One one the most interesting trends in the whisky business lately has been the reversal of the long staying “Older is better” dogma that has been burnt into the collective minds of whisky drinkers for decades by marketing and advertising.
NAS whisky is the way to go these days, and the whisky companies go to great lengths in trying to explain that in fact age is not really that important at all and that making excellent whisky is just a matter of the master blender being able to pick the very best casks from the stock without having to worry about a low age statement thay may put off potential buyers.
Of course we know that truth is hidden somewhere in between. An awful lot as been written about this which I don’t really fancy regurgitating. But is there a way to see at all how the quality of a whisky is correlated to its age? And while we are at it, also to its price?
The closest I have come to solve this riddle is by looking at the results of the recent Malt Maniacs Awards. A substantial number of whiskies have been tasted blind by a panel of nine experienced judges here. This gives us a good chunk of data to chew on. With a bit of spreadsheet magic it is possible to group the results into age and price brackets to see if there are any correlations.
I have used the entire results including those whiskies that did not win a medal. But as the only interest here are averages, the Malt Maniacs policy of not disclosing non-winning entries is not violated.
When it comes to the influence of age, the place of maturation is of course an imortant parameter. Whisky from Taiwan and India for example needs much less time in the cask then Scotch. Since Scotch whisky makes up the bulk of sumbitted bottles, I have restricted the age analysis to these.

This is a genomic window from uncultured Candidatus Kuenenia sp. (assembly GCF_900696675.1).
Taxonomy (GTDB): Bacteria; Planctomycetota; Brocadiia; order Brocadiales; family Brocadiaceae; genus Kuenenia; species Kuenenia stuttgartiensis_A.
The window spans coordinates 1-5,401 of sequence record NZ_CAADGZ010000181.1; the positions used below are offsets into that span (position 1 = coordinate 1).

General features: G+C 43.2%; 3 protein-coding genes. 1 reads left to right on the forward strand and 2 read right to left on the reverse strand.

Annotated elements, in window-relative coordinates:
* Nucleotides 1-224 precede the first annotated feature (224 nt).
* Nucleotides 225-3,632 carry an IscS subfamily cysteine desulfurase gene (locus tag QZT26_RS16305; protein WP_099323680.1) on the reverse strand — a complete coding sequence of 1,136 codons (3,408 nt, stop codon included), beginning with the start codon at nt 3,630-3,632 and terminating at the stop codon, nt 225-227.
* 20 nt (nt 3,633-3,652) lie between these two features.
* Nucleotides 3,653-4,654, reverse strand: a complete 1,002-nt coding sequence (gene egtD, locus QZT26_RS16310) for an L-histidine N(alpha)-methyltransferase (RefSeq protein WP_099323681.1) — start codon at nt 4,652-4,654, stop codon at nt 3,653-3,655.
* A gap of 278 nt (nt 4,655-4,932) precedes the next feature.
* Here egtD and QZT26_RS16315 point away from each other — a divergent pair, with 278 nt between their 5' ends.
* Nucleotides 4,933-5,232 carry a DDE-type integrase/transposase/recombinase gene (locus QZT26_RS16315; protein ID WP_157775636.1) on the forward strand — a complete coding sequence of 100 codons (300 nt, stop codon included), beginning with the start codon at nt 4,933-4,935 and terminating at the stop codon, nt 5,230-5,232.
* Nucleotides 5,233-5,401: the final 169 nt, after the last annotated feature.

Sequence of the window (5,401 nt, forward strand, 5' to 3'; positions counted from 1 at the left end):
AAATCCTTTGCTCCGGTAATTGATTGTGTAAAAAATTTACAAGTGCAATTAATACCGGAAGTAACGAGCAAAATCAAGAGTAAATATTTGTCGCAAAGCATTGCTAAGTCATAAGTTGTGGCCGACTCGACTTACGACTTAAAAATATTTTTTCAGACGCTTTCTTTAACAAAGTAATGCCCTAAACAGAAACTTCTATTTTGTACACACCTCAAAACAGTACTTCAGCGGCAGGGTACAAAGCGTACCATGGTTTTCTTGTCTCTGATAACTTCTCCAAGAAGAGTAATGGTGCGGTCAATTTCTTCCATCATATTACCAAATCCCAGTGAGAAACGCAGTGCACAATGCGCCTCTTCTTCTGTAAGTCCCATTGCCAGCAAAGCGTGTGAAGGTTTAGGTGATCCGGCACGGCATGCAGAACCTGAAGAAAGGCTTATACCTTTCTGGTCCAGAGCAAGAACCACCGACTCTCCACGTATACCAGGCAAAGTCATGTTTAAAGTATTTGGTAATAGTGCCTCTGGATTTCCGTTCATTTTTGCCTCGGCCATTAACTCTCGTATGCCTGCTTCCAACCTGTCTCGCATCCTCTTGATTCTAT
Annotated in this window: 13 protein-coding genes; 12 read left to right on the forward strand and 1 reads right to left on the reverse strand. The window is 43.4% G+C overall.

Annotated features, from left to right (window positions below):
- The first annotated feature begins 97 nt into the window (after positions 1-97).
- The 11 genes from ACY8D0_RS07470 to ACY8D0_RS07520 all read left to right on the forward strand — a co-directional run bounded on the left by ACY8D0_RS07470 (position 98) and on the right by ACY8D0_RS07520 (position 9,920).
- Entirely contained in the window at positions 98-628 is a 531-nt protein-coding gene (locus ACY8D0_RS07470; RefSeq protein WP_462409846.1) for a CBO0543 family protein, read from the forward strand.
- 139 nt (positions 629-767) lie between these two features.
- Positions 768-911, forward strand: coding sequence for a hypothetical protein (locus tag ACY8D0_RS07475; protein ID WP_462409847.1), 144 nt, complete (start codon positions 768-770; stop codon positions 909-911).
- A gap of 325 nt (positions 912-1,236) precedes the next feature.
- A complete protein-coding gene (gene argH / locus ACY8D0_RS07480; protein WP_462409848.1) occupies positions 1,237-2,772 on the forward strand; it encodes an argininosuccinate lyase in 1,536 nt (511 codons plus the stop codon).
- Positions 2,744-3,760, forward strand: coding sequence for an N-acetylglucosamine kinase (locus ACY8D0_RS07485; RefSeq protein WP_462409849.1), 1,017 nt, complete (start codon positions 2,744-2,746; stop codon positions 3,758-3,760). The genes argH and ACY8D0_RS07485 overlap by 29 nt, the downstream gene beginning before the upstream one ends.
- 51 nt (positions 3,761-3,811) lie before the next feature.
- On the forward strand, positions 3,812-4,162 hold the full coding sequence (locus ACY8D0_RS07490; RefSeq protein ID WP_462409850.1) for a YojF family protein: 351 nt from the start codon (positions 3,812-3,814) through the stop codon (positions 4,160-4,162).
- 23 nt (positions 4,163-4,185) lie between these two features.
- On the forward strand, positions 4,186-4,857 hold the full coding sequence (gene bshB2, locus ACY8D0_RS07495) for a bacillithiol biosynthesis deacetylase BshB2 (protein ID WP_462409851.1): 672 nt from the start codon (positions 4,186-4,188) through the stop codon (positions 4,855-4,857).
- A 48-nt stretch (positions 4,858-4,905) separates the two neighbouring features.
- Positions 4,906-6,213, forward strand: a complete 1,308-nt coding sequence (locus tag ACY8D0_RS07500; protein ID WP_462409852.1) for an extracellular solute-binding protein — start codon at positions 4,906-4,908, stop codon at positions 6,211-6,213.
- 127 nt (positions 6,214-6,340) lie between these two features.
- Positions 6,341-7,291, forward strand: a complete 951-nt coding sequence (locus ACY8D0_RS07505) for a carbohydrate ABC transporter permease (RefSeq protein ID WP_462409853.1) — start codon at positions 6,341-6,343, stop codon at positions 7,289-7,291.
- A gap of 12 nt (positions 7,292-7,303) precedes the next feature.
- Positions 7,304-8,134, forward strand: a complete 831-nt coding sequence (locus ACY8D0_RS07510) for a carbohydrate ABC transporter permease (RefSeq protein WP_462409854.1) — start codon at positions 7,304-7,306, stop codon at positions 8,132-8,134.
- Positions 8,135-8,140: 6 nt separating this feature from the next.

The result is indeed quite interesting:
- There were a few very young bottles that did exceptionally well. On one hand this proves that young whisky really can be excellent. But of course these whiskies were specially selected because they are so good, and such young bottlings of known age are very far in between. So the results for these exceptional bottlings shold be regarded as what they are – exceptions.
- The vast majority of Scotch whisky bottlings is ten years or older. And here we can indeed see an upward trend with age, but on average it is really only a couple of points.
- Very old whiskies are not necessarily better than younger ones. It is not safe to assume that a whisky of 30 or more years just must be magnificent.
- It should also be noted that the average score of Scotch whiskies in all brackets between 10 to 29 years is below the silver medal level of 85 points. Even though your chances of getting a really good whisky increase with age, it is by far not a given.
The price of whisky has risen enormously in the last few years. So for more and more people it is important to make sure that the money they shell out for a bottle of whisky is well spent. Here are the average scores of all whiskies of the 2014 Malt Maniacs Awards grouped into price brackets. By the way, two thirds of the bottles were priced below €120.
- Again there is an upward trend at the beginning of the price scale, but once more by only a few points.
- Silver medal level on average is only reached beyond a bottle price of €140.
- Even very high prices of €200 or more don’t guarantee a cracking dram, some may even be disappointing given the price paid for them.
For the sake of a better comparision with the above age statement chart, here are the results for Scotch whisky only which do not look very different:
It would of course also be interesting to look at NAS Scotch whisky only. Here is a chart by price brackets, but the number of sumbitted bottles was not really sufficient for a proper comparison with age statement bottles. But we can see a similar trend as in the other charts.
The most important result of this analysis, at least for me, is that neither very old nor very expensive whisky can save you from disappointments. Logically this is also because there is an obvious connection between the age of a whisky and its price. And to put it the other way around: If you are on a budget, then you don’t really need to worry about not being able to afford all those expensive bottles. The whisky you can buy for much less is not much worse and may even be better.